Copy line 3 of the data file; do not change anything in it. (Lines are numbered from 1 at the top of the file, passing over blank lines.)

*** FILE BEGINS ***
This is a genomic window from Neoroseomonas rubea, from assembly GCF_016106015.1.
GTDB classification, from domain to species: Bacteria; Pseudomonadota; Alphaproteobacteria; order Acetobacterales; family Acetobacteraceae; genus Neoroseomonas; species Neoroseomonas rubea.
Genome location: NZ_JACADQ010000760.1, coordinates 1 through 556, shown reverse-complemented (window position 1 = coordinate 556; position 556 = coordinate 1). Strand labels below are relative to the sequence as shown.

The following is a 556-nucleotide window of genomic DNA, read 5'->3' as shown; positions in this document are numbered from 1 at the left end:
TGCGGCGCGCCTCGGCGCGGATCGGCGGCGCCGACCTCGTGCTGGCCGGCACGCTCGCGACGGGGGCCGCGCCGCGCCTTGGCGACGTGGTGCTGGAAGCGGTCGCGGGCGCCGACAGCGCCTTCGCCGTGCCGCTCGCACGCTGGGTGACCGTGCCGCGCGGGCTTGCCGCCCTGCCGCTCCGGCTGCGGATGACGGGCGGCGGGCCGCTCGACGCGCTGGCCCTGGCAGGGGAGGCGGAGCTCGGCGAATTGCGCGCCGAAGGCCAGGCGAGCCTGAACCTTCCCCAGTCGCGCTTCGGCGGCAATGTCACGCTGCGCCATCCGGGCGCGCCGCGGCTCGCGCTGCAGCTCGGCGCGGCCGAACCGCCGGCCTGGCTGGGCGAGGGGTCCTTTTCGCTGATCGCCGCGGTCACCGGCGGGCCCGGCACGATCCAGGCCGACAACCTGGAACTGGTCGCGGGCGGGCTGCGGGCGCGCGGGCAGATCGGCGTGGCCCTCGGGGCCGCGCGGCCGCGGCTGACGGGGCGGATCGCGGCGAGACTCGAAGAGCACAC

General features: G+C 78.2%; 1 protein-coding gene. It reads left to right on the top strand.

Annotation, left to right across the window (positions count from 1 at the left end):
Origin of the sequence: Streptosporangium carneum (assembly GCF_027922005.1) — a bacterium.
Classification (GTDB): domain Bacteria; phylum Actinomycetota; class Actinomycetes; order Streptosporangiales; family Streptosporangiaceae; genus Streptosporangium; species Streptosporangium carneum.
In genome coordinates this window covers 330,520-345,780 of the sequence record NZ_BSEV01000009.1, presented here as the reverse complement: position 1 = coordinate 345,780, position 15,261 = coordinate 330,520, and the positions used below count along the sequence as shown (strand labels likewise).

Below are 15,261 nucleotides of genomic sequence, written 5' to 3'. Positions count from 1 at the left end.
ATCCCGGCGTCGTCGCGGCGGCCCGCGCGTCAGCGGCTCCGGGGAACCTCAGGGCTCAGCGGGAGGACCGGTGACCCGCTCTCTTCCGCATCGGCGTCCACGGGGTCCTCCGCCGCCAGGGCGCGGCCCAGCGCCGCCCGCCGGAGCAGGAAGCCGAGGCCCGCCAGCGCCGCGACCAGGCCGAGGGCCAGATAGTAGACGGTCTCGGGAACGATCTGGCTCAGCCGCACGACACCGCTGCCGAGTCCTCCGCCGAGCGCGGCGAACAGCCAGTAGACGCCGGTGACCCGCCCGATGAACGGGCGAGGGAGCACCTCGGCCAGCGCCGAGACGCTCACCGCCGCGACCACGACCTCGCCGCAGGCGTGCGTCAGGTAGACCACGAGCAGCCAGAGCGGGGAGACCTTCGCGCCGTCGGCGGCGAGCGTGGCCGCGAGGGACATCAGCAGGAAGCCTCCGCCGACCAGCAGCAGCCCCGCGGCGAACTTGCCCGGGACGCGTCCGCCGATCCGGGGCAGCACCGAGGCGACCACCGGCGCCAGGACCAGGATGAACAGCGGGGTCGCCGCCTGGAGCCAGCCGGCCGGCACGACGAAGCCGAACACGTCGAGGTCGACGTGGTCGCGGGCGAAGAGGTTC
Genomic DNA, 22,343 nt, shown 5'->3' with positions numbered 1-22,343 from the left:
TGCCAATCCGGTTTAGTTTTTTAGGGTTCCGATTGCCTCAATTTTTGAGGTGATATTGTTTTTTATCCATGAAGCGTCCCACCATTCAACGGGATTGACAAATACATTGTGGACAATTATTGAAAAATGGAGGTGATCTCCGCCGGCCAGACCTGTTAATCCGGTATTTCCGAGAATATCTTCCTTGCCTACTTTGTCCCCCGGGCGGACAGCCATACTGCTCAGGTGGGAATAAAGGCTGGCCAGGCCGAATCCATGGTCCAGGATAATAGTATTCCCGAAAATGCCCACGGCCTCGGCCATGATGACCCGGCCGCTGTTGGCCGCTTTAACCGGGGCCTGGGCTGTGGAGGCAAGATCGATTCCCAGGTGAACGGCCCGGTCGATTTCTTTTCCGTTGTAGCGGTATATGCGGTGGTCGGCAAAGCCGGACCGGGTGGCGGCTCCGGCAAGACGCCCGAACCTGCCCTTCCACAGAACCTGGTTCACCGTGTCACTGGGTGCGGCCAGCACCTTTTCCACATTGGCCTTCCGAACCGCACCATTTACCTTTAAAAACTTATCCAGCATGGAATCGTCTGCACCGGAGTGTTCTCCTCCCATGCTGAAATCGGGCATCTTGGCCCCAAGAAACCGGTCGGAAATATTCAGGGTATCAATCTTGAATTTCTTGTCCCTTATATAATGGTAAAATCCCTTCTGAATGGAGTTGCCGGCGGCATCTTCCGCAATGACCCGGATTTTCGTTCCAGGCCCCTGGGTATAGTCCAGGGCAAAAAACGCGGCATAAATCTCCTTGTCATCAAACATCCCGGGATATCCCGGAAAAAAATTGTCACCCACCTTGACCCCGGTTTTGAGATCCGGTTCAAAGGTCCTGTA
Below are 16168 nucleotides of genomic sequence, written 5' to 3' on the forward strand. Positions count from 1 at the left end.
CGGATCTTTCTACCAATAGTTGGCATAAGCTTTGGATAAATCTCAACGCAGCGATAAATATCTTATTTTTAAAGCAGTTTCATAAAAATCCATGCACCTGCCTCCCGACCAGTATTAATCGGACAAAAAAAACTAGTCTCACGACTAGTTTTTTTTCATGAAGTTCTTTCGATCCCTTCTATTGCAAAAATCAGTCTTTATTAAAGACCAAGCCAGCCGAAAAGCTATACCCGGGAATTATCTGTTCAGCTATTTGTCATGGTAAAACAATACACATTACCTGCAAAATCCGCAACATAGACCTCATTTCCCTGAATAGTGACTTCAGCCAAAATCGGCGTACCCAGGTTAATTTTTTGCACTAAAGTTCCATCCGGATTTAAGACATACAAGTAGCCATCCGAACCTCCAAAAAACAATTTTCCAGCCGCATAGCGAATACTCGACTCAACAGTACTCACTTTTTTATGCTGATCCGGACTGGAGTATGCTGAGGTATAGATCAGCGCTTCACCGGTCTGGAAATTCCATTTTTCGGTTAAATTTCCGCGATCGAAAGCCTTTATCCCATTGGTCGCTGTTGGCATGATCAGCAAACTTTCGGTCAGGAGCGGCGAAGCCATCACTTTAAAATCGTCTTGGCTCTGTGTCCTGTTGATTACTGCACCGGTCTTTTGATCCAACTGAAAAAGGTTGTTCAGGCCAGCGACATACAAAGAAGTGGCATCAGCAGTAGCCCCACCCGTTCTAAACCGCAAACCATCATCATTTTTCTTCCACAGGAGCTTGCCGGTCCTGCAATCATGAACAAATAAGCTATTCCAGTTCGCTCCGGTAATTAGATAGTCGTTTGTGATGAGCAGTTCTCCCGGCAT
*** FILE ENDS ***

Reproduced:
Genome location: NZ_JACADQ010000760.1, coordinates 1 through 556, shown reverse-complemented (window position 1 = coordinate 556; position 556 = coordinate 1). Strand labels below are relative to the sequence as shown.